LET function

The LET function assigns names to calculation results. This allows storing intermediate calculations, values, or defining names inside a formula. These names only apply within the scope of the LET function. Similar to variables in programming, LET is accomplished through Excel’s native formula syntax.

To use the LET function, you define pairs of names and associated values, and a calculation that uses them all. You must define at least one name/value pair (a variable), and LET supports up to 126.

LET diagram

Note: This is one of several beta features, and currently only available to a portion of Office Insiders at this time. We'll continue to optimize these features over the next several months. When they're ready, we'll release them to all Office Insiders, and Microsoft 365 subscribers.

Benefits

  • Improved Performance If you write the same expression multiple times in a formula, Excel calculated that result multiple times. LET allows you to call the expression by name and for Excel to calculate it once.

  • Easy Reading and Composition No more having to remember what a specific range/cell reference referred to, what your calculation was doing or copy/pasting the same expression. With the ability to declare and name variables, you can give meaningful context to yourself and consumers of your formula.

=LET(name1, name_value1, calculation_or_name2, [name_value2, calculation_or_name3...])

Argument

Description

name1

Required

The first name to assign. Must start with a letter. Cannot be the output of a formula or conflict with range syntax.

name_value1

Required

The value that is assigned to name1.

calculation_or_name2

Required

One of the following:

  • A calculation that uses all names within the LET function. This must be the last argument in the LET function.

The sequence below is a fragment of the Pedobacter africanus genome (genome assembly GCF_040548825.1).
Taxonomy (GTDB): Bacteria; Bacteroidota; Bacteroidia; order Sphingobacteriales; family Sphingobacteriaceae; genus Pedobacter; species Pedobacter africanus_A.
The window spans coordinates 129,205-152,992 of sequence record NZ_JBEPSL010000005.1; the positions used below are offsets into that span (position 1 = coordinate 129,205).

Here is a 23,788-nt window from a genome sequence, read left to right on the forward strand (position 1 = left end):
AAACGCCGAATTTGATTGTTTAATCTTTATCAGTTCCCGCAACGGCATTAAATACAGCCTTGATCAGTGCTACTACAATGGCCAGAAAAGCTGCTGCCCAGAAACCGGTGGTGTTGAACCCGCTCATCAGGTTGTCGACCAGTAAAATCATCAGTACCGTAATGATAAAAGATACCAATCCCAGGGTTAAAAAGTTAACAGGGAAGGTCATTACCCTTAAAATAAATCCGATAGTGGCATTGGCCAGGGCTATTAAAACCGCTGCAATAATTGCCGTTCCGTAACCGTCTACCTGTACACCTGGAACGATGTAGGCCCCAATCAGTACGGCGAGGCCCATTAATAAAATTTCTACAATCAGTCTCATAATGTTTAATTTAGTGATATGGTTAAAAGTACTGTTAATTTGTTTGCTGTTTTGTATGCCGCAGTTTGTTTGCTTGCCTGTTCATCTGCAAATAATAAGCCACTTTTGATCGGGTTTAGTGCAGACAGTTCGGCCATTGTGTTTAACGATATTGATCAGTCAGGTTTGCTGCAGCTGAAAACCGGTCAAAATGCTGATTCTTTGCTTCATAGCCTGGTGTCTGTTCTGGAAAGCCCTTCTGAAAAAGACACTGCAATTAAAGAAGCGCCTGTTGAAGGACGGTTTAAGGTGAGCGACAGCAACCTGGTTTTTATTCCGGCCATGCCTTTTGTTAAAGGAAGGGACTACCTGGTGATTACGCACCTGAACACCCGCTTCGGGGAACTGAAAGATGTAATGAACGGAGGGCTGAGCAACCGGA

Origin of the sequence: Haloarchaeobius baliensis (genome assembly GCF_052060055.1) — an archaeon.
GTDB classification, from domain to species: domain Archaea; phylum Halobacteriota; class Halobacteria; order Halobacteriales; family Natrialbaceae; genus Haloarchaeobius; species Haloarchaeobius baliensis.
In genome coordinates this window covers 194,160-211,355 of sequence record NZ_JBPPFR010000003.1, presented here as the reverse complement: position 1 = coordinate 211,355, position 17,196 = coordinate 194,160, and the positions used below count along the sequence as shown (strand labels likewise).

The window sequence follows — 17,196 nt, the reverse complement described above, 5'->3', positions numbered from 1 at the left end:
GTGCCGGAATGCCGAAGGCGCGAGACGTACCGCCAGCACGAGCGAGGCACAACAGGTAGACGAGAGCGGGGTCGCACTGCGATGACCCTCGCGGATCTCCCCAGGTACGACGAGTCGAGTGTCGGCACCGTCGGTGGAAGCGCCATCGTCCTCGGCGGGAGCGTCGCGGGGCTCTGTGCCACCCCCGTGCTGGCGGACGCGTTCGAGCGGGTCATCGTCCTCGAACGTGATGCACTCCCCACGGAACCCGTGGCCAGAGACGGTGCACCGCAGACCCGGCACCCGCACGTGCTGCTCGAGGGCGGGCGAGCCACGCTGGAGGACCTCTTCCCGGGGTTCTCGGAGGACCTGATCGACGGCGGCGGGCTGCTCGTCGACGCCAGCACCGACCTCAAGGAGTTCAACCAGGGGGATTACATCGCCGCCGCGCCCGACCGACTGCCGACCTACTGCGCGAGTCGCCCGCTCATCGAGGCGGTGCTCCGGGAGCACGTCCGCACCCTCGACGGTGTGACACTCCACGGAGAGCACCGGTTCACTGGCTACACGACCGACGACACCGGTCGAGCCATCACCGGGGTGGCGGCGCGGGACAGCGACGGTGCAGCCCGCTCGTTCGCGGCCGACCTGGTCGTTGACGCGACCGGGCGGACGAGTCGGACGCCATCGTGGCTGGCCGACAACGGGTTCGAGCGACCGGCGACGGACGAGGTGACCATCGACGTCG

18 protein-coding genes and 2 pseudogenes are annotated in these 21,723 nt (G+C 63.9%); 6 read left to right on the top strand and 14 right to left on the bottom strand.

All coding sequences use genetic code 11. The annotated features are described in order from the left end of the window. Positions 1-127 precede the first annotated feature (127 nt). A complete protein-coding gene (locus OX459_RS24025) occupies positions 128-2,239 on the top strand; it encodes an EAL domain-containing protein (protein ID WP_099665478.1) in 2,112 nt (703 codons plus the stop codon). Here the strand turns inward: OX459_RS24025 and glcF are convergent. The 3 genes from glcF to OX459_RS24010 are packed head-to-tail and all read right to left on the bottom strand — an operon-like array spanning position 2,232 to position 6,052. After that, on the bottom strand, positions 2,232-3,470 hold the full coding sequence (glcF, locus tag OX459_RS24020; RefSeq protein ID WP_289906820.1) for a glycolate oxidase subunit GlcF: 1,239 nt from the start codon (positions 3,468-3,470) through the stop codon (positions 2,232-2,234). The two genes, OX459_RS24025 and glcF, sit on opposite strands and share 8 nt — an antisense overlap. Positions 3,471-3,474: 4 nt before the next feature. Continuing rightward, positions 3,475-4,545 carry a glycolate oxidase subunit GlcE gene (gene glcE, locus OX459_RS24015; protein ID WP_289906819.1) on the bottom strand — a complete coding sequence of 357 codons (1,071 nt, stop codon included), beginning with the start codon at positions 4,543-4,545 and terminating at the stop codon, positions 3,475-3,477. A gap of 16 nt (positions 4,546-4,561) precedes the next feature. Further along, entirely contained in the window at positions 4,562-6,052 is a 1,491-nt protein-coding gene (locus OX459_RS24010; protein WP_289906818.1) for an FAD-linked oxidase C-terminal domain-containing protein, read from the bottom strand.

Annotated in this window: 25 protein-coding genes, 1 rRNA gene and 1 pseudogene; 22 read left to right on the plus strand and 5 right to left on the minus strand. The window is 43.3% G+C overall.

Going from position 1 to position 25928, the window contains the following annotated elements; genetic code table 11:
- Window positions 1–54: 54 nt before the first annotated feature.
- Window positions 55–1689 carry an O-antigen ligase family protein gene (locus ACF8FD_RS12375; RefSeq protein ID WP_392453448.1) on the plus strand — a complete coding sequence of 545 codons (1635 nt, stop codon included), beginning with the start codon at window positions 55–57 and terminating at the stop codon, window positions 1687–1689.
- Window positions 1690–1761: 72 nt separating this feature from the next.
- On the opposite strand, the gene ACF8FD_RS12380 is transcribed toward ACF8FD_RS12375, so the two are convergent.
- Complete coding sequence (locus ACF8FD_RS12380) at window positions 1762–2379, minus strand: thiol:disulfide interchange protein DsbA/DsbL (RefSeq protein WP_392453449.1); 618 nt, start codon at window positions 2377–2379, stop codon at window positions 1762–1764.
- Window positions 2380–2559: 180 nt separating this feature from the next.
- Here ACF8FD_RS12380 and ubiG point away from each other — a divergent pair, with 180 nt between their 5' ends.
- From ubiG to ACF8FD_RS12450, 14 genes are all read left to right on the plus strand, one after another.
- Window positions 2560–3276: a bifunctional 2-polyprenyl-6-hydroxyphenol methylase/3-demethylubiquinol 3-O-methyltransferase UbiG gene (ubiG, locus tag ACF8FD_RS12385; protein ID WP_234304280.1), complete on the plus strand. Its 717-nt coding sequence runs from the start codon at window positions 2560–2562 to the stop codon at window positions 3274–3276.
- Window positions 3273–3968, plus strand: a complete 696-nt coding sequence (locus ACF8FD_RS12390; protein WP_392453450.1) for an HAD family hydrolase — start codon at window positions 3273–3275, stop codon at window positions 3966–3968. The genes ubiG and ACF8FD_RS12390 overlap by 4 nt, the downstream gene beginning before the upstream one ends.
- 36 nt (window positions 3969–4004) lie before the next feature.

• A second name to assign to a second name_value. If a name is specified, name_value2 and calculation_or_name3 become required.

name_value2

Optional

The value that is assigned to calculation_or_name2.

calculation_or_name3

Optional

One of the following:

  • A calculation that uses all names within the LET function. The last argument in the LET function must be a calculation.

  • A third name to assign to a third name_value. If a name is specified, name_value3 and calculation_or_name4 become required.

Notes: 

  • The last argument must be a calculation which returns a result.

  • Names of variables align with valid names that can be used in the name manager. E.g. "a" is valid but "c" is not because it conflicts with R1C1 style references.

Examples

Example 1

Consider the simple expression "SUM(x, 1)" where x is a named variable that can be assigned a value (in this case, x is assigned the value 5).

=LET(x, 5, SUM(x, 1))

When this formula is input into a cell, it will return the value 6. 

Example 2

Suppose you have some raw sales data, and you'd like to filter that data to show one person, and add a dash to any blank cells.

Unfiltered Data

Filtered Data

Unfiltered Data of Sales

Filtered Data of Sales

While the above can be done without a LET, using LET improves readability of the formula and computes twice as fast as without LET.

Sample data   

Copy the following table to cell A1 of a blank worksheet if you'd like to walk through this example yourself.

Rep

Region

Product

Profit

Amy

East

Apple

$1.33

Fred

South

Banana

$0.09

Amy

West

Mango

$1.85

Fred

North

$0.82

Fred

West

Banana

$1.25

Amy

East

Apple

$0.72

Fred

North

Mango

$0.54

Original Formula

=IF(ISBLANK(FILTER(A2:D8,A2:A8="Fred")),"-", FILTER(A2:D8,A2:A8="Fred"))

Formula using LET

=LET(filterCriteria, “Fred”, filteredRange, FILTER(A2:D8,A2:A8=filterCriteria), IF(ISBLANK(filteredRange),"-", filteredRange))

Need more help?

You can always ask an expert in the Excel Tech Community, get support in the Answers community, or suggest a new feature or improvement on Excel User Voice.

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